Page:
24 Hours That Changed Literature
This is one of the more interesting little tidbits I’ve discovered about an author since I’ve started this project.
Nathanael West died the day after his good friend F. Scott Fitzgerald died in 1940.
Here’s how our friends at Wikipedia describe his death:
On December 22, 1940, West and his wife Eileen McKenney were returning to Los Angeles from a hunting trip in Mexico. Possibly distraught over hearing of his friend F. Scott Fitzgerald’s death (Fitzgerald died on the 21st, his death was made known the next day), West ran a stop sign in El Centro, California, resulting in a collision in which he and McKenney were both killed. McKenney had been the inspiration for the title character in the Broadway play My Sister Eileen, and she and West had been scheduled to fly to New York City for the Broadway opening on December 26. West was buried in Mount Zion Cemetery in Queens,New York, with his wife’s ashes placed in his coffin.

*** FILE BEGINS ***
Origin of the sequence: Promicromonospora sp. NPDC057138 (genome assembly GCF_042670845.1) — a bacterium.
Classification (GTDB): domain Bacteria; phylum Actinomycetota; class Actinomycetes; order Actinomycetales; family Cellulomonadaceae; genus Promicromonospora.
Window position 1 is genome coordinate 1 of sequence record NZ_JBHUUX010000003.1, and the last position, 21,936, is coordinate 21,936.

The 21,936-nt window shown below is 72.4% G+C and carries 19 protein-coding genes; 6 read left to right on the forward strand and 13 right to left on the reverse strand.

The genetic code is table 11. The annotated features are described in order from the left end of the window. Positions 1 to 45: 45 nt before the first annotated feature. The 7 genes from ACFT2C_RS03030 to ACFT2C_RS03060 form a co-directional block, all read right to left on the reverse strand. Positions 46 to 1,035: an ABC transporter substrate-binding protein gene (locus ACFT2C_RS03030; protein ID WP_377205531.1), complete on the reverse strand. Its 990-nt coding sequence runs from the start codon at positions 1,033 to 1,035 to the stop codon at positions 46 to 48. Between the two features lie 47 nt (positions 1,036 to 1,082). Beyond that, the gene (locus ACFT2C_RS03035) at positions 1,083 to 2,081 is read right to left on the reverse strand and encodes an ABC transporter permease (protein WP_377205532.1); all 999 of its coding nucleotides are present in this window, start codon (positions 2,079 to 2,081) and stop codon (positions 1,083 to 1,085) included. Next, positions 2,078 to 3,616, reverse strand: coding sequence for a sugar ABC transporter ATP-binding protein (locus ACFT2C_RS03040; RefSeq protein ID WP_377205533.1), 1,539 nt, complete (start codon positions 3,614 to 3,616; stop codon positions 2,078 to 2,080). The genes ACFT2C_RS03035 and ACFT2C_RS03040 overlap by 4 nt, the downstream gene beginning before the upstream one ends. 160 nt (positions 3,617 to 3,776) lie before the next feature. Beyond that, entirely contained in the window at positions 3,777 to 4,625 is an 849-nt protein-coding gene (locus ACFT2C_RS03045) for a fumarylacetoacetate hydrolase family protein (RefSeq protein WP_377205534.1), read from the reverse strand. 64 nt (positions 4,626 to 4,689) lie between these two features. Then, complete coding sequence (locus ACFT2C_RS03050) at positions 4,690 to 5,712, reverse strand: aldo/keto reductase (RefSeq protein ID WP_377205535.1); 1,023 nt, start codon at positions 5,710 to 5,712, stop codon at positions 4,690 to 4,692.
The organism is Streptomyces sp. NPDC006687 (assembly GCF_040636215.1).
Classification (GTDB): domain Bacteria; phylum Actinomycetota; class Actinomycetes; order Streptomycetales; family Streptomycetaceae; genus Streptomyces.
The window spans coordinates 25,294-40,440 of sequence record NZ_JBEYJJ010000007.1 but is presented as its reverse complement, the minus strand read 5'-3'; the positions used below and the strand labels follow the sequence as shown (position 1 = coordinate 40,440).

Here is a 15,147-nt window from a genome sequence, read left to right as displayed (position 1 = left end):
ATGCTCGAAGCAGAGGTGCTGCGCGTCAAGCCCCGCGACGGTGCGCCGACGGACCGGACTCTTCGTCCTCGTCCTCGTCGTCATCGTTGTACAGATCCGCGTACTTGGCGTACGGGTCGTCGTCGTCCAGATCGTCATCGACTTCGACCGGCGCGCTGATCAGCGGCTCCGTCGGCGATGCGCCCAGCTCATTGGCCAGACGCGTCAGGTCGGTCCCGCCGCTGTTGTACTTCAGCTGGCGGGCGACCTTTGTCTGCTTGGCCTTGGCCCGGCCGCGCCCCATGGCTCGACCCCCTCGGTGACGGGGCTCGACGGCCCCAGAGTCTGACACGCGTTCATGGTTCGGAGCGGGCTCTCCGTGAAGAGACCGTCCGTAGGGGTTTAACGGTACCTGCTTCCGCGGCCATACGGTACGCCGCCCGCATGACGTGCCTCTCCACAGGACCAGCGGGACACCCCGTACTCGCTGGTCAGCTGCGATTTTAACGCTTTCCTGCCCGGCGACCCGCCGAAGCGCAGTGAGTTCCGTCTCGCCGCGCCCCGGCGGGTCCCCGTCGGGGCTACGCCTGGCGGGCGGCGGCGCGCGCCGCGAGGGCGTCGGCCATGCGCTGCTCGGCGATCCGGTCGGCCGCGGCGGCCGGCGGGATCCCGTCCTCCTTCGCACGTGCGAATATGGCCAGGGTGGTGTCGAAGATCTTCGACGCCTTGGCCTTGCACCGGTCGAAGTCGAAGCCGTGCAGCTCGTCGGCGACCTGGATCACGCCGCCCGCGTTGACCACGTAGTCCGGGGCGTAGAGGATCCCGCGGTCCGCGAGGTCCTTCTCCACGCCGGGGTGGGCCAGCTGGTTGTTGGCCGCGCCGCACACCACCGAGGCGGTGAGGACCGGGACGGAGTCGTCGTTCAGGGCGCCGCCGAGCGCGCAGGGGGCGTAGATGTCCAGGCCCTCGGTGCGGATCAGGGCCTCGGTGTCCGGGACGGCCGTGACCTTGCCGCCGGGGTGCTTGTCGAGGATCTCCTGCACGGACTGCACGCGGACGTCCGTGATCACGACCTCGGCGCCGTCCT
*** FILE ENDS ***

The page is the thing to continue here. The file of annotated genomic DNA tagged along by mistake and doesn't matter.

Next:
Fitzgerald was 44. West, 36.
That has to be one of the strangest coincidences in the annals of literarydom ( I made that word up in case you were wondering). How do two close friends, both writers, die within 24 hours of each other from totally unrelated causes: West, a car crash and Fitzgerald, heart attack?
That’s just eerie, man. Eerie.
Also, Fitzgerald and West were connected through the nature of their work–both were burned out on Hollywood and portrayed its harsh realities in their books. With West, that came in the form of The Day of the Locust, which I’m reading through right now.
When Fitzgerald died, he was working on a similarly themed novel called The Last Tycoon, which was eventually published posthumously in 1941.
So who knows whether West was “possibly distraught” over Fitzgerald’s death (as the Wikipedia entry claims) when he wrecked the car that killed him and his wife. Whether distraught driving led to his death or not, the timing of their deaths was a terrible coincidence.
Two amazing authors who died well before their time.
Image via Find a Grave.